DiscoverThe Naked Pravda‘Russian Journalism's Newspeak’: How the Kremlin's euphemisms creep into reporting about disasters
‘Russian Journalism's Newspeak’: How the Kremlin's euphemisms creep into reporting about disasters

‘Russian Journalism's Newspeak’: How the Kremlin's euphemisms creep into reporting about disasters

Update: 2020-04-112
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In late 2019, many Internet users started noticing that the Russian state media was increasingly describing gas explosions as “gas pops” in news coverage — even when the incidents caused major damage to life and property. In fact, the number of “gas pops” mentioned in news reports jumped from a few dozen stories in early 2017 to thousands of such reports by January 2020. Meduza’s sources in the presidential administration and Russia’s security agencies say this is the result of a targeted policy to introduce more “favorable information conditions” meant to avoid a public panic when reporting gas explosions. Since February 2020, when Meduza first published its findings about “gas pops” in Russian headlines, the significance of euphemisms in news reporting has only grown with the global spread of coronavirus. To understand this phenomenon better, “The Naked Pravda” welcomed back media scholar Sarah Oates, a professor at the University of Maryland, and Alexey Kovalev, Meduza's head of investigative reporting. “The Naked Pravda” comes out on Fridays. Catch every new episode by subscribing at Apple Podcasts, Spotify, Google Podcasts, or other platforms. If you have a question or comment about the show, please write to Kevin Rothrock at kevin@meduza.io with the subject line: “The Naked Pravda.”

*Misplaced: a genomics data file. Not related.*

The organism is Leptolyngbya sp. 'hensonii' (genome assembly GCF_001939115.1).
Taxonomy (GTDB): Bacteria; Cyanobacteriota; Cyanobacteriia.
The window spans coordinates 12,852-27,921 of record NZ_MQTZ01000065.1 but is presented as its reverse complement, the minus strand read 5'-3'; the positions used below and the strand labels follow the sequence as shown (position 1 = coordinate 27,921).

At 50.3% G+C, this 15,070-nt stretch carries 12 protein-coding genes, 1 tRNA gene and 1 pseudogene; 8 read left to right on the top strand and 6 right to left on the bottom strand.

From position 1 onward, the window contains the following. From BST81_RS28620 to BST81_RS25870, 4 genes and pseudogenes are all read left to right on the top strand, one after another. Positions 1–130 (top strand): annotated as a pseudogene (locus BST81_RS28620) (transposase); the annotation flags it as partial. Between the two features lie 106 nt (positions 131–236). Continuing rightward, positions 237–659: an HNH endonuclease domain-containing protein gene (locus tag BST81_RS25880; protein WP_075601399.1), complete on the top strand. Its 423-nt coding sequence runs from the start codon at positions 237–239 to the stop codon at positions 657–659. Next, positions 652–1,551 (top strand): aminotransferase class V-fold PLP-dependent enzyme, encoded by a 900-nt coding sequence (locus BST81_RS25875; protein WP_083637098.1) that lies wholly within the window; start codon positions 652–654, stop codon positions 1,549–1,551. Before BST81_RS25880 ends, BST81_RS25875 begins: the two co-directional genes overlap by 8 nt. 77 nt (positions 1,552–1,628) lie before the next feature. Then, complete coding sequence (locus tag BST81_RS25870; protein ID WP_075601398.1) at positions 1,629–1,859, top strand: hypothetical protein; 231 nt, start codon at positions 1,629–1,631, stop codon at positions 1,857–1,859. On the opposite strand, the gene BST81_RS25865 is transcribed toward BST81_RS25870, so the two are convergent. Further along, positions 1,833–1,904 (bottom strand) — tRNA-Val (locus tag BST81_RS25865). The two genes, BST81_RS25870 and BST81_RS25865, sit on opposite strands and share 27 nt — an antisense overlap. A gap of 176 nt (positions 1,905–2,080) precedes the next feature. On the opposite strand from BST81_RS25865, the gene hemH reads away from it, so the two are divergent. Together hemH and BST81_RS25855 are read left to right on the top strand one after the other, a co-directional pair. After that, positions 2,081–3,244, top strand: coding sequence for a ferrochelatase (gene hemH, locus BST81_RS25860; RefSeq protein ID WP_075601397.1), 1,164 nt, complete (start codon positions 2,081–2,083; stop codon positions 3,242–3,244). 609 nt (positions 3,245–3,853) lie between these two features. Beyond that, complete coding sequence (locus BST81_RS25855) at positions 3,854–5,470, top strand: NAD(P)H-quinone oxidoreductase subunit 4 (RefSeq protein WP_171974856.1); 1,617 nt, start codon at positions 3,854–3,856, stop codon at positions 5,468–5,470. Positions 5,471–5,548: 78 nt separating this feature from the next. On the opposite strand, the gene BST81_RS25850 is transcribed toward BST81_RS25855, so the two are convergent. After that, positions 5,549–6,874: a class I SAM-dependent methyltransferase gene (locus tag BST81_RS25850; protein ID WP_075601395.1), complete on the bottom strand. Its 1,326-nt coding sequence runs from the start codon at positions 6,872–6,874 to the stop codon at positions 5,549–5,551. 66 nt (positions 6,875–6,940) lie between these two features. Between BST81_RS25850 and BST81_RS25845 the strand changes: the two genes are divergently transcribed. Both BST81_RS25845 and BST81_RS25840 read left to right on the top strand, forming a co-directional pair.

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‘Russian Journalism's Newspeak’: How the Kremlin's euphemisms creep into reporting about disasters

‘Russian Journalism's Newspeak’: How the Kremlin's euphemisms creep into reporting about disasters

Медуза / Meduza